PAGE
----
Hundreds of Hong Kong police officers forcibly removed kicking and screaming protesters from the Central business district yesterday, holdouts of a mass rally demanding greater democracy from the Chinese Communist Party rulers in Beijing.
The pro-democracy march on Tuesday, which organizers said attracted more than 510,000 people, and a subsequent sit-in by mainly student groups could be the biggest challenge yet to China, which resumed control over the former British colony on July 1, 1997.
Many of the more than 1,000 protesters linked arms in a bid to resist efforts to remove them, but they were taken away one at a time, in some cases by three or four police officers, as activists kicked, screamed and punched, before being bundled on to buses.
“I have the right to protest. We don’t need police permission,” the crowd chanted as they sat sweltering in Hong Kong’s summer heat and humidity.
Some remained defiant even after their arrest.
“Civil disobedience is not a one-time matter. I will come out to protest again, because it is the only way Hong Kong can change,” said To Chun Ho, who was released yesterday without being charged.
Activists who refused to leave were taken in buses to the police training school in Hong Kong. More than 500 people were arrested, with some charged with participating in an unauthorized assembly and obstructing police.
It was unclear how long they would be detained. About 50 were released without charge.
“Our purpose is first universal suffrage and second to let the government respond to Hong Kong citizens’ voice for democracy,” said Frank Chio (趙家輝), a representative of the Hong Kong Federation of Students. “This is only step one. There will be other steps.”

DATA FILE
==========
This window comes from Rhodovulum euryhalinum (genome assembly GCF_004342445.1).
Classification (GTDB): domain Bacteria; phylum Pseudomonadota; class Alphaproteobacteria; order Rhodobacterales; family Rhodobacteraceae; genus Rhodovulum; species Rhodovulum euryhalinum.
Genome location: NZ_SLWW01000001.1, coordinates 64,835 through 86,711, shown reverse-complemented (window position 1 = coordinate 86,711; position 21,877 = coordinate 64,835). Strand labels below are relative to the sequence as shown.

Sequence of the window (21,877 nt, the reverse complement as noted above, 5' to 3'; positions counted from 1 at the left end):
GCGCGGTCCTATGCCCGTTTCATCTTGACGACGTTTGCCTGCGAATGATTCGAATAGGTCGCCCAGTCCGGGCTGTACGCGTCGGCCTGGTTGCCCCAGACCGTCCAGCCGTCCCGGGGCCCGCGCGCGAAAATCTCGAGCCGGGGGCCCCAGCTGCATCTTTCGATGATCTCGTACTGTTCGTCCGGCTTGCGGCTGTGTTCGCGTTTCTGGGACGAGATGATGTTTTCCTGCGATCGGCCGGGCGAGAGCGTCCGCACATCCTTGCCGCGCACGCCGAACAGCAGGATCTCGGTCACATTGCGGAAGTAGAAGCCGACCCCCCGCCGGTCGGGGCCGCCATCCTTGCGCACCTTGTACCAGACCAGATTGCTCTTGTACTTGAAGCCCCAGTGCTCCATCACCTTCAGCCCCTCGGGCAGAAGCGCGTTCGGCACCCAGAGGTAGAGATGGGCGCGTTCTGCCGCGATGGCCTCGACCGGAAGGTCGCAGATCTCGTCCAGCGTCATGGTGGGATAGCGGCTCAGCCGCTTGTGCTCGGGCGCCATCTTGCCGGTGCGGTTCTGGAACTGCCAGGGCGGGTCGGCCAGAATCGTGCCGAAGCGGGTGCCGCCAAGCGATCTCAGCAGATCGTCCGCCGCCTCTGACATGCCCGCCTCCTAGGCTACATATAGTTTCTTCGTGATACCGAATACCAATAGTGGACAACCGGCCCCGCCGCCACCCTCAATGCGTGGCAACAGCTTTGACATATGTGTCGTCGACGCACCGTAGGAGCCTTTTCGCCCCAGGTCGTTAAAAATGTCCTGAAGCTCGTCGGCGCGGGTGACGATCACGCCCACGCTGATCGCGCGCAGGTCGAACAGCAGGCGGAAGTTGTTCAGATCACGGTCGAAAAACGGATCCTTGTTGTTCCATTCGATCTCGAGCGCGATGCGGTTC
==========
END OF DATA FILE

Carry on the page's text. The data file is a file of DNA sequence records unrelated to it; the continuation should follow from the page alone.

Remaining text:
In one of the first moves of what is expected to be a hot political summer, the demonstrators were demanding greater democracy in elections for Hong Kong’s chief executive in 2017.
They want nominations to be open to everyone. China’s leaders want to ensure only pro-Beijing candidates are on the ballot.
Britain returned Hong Kong to China in 1997 with wide-ranging autonomy under an agreed formula of “one country, two systems.”
Anson Chan (陳方安生), the former head of Hong Kong’s civil service who served both before and after the handover, urged Britain to push China harder to meet its promises to Hong Kong.
“I would like Britain to speak up and say, hey, we are noticing what is happening, you cannot treat Hong Kong like this, you cannot walk away from your commitments,” Chan said yesterday. “And if you want to see stability and good governance in Hong Kong, we have to have a chief executive who has legitimacy.”